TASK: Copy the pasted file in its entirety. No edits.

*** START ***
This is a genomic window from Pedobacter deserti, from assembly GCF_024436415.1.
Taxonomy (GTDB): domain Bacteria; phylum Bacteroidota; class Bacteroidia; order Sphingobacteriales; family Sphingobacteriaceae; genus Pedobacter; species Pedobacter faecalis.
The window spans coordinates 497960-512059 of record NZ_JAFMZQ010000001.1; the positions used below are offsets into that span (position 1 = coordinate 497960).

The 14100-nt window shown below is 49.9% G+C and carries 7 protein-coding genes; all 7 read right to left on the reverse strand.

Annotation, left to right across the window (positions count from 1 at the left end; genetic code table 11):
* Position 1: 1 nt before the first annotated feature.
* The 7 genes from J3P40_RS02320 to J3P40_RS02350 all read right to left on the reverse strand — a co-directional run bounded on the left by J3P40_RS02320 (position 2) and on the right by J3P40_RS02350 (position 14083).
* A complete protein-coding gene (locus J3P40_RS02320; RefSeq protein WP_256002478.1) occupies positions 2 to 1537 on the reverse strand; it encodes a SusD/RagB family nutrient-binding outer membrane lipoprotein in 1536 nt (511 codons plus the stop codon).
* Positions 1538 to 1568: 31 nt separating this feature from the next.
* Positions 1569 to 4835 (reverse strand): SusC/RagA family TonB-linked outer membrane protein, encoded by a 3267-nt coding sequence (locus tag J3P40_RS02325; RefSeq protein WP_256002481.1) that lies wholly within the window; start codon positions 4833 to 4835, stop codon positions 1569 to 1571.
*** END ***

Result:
This is a genomic window from Pedobacter deserti, from assembly GCF_024436415.1.
Taxonomy (GTDB): domain Bacteria; phylum Bacteroidota; class Bacteroidia; order Sphingobacteriales; family Sphingobacteriaceae; genus Pedobacter; species Pedobacter faecalis.
The window spans coordinates 497960-512059 of record NZ_JAFMZQ010000001.1; the positions used below are offsets into that span (position 1 = coordinate 497960).

The 14100-nt window shown below is 49.9% G+C and carries 7 protein-coding genes; all 7 read right to left on the reverse strand.

Annotation, left to right across the window (positions count from 1 at the left end; genetic code table 11):
* Position 1: 1 nt before the first annotated feature.
* The 7 genes from J3P40_RS02320 to J3P40_RS02350 all read right to left on the reverse strand — a co-directional run bounded on the left by J3P40_RS02320 (position 2) and on the right by J3P40_RS02350 (position 14083).
* A complete protein-coding gene (locus J3P40_RS02320; RefSeq protein WP_256002478.1) occupies positions 2 to 1537 on the reverse strand; it encodes a SusD/RagB family nutrient-binding outer membrane lipoprotein in 1536 nt (511 codons plus the stop codon).
* Positions 1538 to 1568: 31 nt separating this feature from the next.
* Positions 1569 to 4835 (reverse strand): SusC/RagA family TonB-linked outer membrane protein, encoded by a 3267-nt coding sequence (locus tag J3P40_RS02325; RefSeq protein WP_256002481.1) that lies wholly within the window; start codon positions 4833 to 4835, stop codon positions 1569 to 1571.